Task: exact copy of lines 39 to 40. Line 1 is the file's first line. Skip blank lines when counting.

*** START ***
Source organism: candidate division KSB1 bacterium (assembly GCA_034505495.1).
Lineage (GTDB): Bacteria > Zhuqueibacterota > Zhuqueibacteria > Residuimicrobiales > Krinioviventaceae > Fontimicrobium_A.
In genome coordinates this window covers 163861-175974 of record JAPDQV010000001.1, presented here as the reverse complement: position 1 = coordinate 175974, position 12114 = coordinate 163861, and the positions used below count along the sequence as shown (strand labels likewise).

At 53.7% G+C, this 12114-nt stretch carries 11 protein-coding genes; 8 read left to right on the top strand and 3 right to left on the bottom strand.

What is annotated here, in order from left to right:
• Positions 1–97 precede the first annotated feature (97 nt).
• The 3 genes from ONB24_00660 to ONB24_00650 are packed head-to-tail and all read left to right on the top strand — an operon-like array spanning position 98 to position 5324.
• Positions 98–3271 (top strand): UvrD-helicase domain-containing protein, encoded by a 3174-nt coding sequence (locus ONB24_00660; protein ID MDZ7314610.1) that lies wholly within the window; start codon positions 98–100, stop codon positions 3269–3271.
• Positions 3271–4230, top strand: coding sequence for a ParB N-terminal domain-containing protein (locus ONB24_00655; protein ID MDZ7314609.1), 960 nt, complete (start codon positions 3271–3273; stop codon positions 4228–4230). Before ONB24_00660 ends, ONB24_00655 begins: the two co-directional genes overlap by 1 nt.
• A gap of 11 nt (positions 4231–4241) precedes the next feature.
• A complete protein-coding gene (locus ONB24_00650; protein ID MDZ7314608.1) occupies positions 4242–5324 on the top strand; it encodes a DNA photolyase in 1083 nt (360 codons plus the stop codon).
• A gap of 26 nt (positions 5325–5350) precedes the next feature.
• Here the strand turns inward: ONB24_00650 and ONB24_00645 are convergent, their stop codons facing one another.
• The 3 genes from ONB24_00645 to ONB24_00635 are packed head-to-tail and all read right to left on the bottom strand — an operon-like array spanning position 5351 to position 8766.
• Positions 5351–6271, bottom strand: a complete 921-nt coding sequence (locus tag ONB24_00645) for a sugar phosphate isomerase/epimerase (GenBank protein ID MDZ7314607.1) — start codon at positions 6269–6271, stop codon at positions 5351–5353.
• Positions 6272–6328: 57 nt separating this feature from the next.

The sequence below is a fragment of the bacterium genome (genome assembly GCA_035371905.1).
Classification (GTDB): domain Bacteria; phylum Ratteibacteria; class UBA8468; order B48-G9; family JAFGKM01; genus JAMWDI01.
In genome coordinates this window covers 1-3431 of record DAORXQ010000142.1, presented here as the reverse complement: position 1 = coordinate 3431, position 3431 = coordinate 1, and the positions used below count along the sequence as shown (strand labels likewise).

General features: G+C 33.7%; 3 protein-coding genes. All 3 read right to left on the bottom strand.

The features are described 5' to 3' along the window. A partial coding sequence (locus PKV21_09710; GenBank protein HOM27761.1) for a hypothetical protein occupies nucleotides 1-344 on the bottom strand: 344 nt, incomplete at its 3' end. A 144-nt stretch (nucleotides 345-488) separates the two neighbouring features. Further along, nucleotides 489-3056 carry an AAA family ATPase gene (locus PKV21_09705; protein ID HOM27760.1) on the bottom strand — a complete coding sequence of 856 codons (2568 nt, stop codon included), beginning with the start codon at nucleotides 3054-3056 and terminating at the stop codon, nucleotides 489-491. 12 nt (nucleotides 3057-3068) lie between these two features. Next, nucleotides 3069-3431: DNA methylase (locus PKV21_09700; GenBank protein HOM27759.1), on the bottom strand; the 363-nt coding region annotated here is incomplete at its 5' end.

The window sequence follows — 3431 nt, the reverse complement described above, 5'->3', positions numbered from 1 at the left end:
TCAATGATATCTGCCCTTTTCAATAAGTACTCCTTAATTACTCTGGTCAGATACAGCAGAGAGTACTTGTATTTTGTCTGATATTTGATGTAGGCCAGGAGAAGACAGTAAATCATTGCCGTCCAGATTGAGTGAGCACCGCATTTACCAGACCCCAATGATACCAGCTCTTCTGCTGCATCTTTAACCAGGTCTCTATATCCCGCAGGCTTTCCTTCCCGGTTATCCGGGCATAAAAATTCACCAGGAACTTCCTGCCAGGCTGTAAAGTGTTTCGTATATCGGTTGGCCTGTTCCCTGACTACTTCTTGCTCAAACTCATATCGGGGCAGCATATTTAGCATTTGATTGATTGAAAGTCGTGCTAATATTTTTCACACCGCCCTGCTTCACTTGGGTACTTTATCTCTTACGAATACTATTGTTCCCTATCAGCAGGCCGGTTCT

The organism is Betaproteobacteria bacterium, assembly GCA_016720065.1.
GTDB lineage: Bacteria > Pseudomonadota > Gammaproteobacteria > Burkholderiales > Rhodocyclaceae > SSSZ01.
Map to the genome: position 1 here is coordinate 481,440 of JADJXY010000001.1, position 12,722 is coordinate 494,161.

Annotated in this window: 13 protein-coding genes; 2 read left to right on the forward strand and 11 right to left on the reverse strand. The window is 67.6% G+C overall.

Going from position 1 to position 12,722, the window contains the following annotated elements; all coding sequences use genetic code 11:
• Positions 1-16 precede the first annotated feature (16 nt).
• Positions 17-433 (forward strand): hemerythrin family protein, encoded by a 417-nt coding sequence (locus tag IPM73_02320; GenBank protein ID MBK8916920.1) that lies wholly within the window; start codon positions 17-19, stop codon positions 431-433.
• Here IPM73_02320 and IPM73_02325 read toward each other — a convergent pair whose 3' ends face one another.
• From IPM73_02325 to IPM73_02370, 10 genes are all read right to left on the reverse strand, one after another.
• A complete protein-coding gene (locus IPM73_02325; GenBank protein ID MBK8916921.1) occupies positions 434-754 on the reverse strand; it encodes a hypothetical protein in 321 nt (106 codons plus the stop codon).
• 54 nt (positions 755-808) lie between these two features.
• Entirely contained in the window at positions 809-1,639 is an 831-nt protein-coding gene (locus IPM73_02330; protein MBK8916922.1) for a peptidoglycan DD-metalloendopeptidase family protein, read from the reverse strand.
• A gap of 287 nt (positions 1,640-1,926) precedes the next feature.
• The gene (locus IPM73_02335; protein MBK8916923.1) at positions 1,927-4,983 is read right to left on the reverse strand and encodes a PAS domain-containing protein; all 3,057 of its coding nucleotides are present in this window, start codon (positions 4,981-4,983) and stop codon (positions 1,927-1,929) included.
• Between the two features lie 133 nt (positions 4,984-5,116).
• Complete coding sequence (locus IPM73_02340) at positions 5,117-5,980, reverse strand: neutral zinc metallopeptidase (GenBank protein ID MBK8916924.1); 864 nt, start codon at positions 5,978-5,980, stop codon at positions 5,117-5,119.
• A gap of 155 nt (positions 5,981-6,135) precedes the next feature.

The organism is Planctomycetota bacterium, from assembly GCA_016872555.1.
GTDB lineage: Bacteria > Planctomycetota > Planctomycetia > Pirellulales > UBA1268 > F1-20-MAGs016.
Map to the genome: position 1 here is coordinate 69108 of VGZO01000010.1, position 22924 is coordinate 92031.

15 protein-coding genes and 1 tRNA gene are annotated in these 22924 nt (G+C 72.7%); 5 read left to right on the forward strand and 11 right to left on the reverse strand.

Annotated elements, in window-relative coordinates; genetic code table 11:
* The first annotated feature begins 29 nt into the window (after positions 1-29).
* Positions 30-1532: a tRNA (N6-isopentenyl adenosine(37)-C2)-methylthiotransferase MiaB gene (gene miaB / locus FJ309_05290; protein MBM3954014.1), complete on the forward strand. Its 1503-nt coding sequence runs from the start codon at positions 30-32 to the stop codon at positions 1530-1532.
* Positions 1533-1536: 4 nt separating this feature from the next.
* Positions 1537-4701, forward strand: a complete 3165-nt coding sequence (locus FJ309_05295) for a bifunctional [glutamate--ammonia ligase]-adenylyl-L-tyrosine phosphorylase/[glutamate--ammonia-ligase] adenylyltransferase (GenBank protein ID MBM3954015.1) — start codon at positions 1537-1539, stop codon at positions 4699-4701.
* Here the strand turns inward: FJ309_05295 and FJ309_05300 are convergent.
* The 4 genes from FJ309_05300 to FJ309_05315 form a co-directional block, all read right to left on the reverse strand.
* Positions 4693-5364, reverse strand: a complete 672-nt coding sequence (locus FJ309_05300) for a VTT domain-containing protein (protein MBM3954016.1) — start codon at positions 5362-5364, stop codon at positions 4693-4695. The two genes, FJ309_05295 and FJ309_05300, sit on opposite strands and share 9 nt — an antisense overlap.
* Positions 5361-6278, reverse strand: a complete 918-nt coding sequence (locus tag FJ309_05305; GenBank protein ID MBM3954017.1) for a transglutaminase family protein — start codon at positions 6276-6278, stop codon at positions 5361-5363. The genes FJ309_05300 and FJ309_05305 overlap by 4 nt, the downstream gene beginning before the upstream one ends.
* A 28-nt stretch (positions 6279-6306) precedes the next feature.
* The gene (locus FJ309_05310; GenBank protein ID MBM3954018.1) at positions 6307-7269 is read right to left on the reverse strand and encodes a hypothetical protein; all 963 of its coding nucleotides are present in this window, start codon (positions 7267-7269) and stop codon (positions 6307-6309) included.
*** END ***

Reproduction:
• Complete coding sequence (locus IPM73_02340) at positions 5,117-5,980, reverse strand: neutral zinc metallopeptidase (GenBank protein ID MBK8916924.1); 864 nt, start codon at positions 5,978-5,980, stop codon at positions 5,117-5,119.
• A gap of 155 nt (positions 5,981-6,135) precedes the next feature.